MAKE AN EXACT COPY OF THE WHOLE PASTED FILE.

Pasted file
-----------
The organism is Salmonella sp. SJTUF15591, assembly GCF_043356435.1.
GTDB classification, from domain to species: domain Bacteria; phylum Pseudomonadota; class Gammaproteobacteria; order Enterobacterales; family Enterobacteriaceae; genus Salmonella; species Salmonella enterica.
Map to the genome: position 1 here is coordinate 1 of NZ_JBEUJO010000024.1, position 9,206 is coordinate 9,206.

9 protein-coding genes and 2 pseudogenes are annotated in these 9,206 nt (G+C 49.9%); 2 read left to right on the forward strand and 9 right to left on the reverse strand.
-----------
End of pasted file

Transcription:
The organism is Salmonella sp. SJTUF15591, assembly GCF_043356435.1.
GTDB classification, from domain to species: domain Bacteria; phylum Pseudomonadota; class Gammaproteobacteria; order Enterobacterales; family Enterobacteriaceae; genus Salmonella; species Salmonella enterica.
Map to the genome: position 1 here is coordinate 1 of NZ_JBEUJO010000024.1, position 9,206 is coordinate 9,206.

9 protein-coding genes and 2 pseudogenes are annotated in these 9,206 nt (G+C 49.9%); 2 read left to right on the forward strand and 9 right to left on the reverse strand.